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Posted by W von Papineäu on September 03, 2002 at 09:41:59:
RENO GAZETTE-JOURNAL (Nevada) 01 September 02 Dogs discover the risks of snakes - Rattlesnake-avoidance class teaches dogs to be safe in the wild. (Cory Farley)
The Sheltie cross, an alert and curious dog, trotted across the packed dirt as though it owned the field. Sniffing here and there, he investigated a tree, a clump of dirt, a pile of leaves. He paid no attention to a small mound of rocks at the back of the lot.
Beneath the rocks — surprise! — was a Great Basin rattler, brought in for the day to help teach dogs to ignore snakes.
Since the Sheltie showed no interest, volunteer Cindy Smullen explained, he hadn’t yet had a “trainable moment.”
“Crook! Crookie! Come on!” Linda Herrera, on the far side of the rocks, called her dog. Crook bounded in her direction.
When he neared the pile, Willie Stevens pushed a button. Crook’s collar gave him a light shock — “light” to anyone not wearing the collar. He yelped, leaped into the air, nearly somersaulted in place and froze.
“Come on, Crookie,” crooned Herrera, obviously unhappy but determined to see job through. Crook would have none of it. His eyes were fixed on his owner, but he stood fast. After a few seconds, Herrera retrieved him, petted him lavishly, removed the shock collar and headed home.
Even those who knew the reason had winced when Herrera called her trusting pet into ambush, but they agreed it was necessary.
“You want to let them get the scent of the snake,” explained Stevens, a member of Reno’s German Shorthaired Pointer Club, which co-sponsored the rattlesnake-avoidance session in Pleasant Valley.
Though rattlesnakes are rarely seen, they’re common in most of Nevada, including the Truckee Meadows. A knowledgeable enthusiast like John Potash usually can poke around and find one.
Potash, of the Wildlife Rescue Foundation, handles all kinds of animals but is partial to reptiles. When someone calls to report a rattler in the woodpile, he’s apt to be the one who ferrets it out.
“I get 150, 200 calls a year,” he said. “I’ve probably had about 2,000 calls total” since the Foundation began in 1997.
The rattler in the rocks was one of Potash’s, saved from death by shovel in a suburban yard. He’d also brought a gopher snake.
About 80 owners signed their dogs up for the snake avoidance course, said Lorna Weaver of the Nevada Wildlife Federation, another sponsor. Many were preparing hunting dogs for the coming season.
“I was born and raised in Nevada,” said Bob Hamilton as he stroked Grace, a yellow Lab who’d just finished a run through the field. “I’ve only seen one rattlesnake in my life.
“But we hunt both waterfowl and upland birds, and some of those river bottoms are snaky.” Better to pay the $50 fee, he figured, than risk having Grace bitten.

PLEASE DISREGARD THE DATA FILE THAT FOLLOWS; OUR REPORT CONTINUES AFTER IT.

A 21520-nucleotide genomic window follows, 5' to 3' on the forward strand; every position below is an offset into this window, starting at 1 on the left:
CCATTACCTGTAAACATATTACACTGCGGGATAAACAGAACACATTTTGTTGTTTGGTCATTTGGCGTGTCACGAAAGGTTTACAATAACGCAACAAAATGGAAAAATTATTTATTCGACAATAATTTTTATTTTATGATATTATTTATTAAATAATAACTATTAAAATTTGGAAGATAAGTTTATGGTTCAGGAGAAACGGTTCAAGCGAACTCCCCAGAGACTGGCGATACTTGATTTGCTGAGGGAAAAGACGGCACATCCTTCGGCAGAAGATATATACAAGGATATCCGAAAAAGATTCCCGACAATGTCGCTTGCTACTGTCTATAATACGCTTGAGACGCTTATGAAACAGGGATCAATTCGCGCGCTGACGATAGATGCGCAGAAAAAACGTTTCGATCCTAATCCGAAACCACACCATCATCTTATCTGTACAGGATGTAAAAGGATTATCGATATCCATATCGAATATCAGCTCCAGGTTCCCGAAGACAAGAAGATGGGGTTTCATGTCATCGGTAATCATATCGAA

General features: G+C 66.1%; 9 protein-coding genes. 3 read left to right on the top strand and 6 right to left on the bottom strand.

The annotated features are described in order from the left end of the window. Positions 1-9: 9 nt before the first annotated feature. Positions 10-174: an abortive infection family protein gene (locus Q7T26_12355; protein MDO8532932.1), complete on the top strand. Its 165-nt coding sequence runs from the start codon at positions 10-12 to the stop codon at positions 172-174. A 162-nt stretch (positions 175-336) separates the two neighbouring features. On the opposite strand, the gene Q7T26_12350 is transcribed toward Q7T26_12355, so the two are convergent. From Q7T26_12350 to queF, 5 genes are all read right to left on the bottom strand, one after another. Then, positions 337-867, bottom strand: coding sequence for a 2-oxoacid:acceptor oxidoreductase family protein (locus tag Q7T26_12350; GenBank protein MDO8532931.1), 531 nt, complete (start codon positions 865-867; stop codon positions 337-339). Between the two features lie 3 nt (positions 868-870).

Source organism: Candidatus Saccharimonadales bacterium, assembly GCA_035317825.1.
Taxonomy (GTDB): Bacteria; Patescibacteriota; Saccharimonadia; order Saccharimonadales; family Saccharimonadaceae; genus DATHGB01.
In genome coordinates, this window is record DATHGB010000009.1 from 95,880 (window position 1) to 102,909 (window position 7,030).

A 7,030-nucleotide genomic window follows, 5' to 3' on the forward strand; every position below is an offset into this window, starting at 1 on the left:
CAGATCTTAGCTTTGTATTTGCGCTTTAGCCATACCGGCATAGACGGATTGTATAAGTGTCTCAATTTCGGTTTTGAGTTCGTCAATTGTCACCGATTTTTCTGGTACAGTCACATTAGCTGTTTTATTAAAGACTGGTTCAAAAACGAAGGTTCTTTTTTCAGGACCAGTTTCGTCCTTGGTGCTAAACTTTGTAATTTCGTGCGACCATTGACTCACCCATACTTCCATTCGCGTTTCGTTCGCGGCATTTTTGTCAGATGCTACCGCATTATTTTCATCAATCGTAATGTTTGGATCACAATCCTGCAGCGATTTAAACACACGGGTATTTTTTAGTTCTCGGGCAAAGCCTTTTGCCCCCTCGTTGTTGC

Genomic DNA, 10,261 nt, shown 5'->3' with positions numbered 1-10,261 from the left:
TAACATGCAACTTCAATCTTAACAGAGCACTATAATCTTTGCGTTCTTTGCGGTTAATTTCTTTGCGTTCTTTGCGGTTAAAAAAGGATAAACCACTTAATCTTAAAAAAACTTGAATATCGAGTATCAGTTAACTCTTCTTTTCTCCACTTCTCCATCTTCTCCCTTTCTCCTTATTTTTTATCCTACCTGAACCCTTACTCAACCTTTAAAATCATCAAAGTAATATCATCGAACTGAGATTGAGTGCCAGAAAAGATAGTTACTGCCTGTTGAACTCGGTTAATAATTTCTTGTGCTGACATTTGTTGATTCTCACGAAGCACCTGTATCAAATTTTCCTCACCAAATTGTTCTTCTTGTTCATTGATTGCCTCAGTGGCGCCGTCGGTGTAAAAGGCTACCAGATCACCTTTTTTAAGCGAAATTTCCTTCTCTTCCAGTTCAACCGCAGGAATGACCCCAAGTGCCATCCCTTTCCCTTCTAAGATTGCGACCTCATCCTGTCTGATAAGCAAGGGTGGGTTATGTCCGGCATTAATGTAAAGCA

“She’s so dang curious, I want her to learn,” explained Susan Kennedy of Gardnerville, watching either Misty or Piper explore the field. Kennedy’s German shorthaired pointers are so nearly identical that only she and they knew which was which. Both went through, both responded to the snakes and both got shocked.
The pointer club, of which Kennedy is a member, provided most of the workers for the classes. Classes ran over two days, but training for each animal took only a few minutes.
Each dog was fitted with a shock collar, leashed and led into the field by a volunteer handler. Owners stayed out of sight so the dogs wouldn’t be distracted (Herrera was an exception — Crook is so devoted to her that he was nearly unmanageable when she wasn’t visible).
The trainees were allowed to wander among the trees, but gradually were moved toward the rocks. To prevent bites, they weren’t allowed onto the pile, but did come close enough to catch the scent.
About half, like Crook, didn’t react to the rattler at all. Few showed any real interest.
If a dog did point or otherwise take notice, it received a shock. If it didn’t, Potash would place the non-poisonous gopher snake on the ground and the handler would lead the dog directly over it. Eventually all were exposed to the rattler — and immediately shocked to discourage interest.
“The dogs are all different,” said Paul George, a pointer club member and lieutenant with the University of Nevada, Reno police. “Some respond right away. Others take four or five times.”
As a rule, one or two of the harmless shocks was enough to make the point. One leggy mongrel barked and pawed at the rocks on her first trip through and got a shock. On the second, she started that way and got another one.
On her third pass, as clearly as any human could have, she turned her head in the opposite direction and marched stiffly past. Rocks? What rocks?
“I hate to see her get shocked,” her owner admitted. “But it’s worth it not to have her get by a snake.”
For more information on snake-avoidance training for dogs, call Lorna Weaver at 677-0927 or Quail Unlimited’s Rudy Hindelang at 267-5269.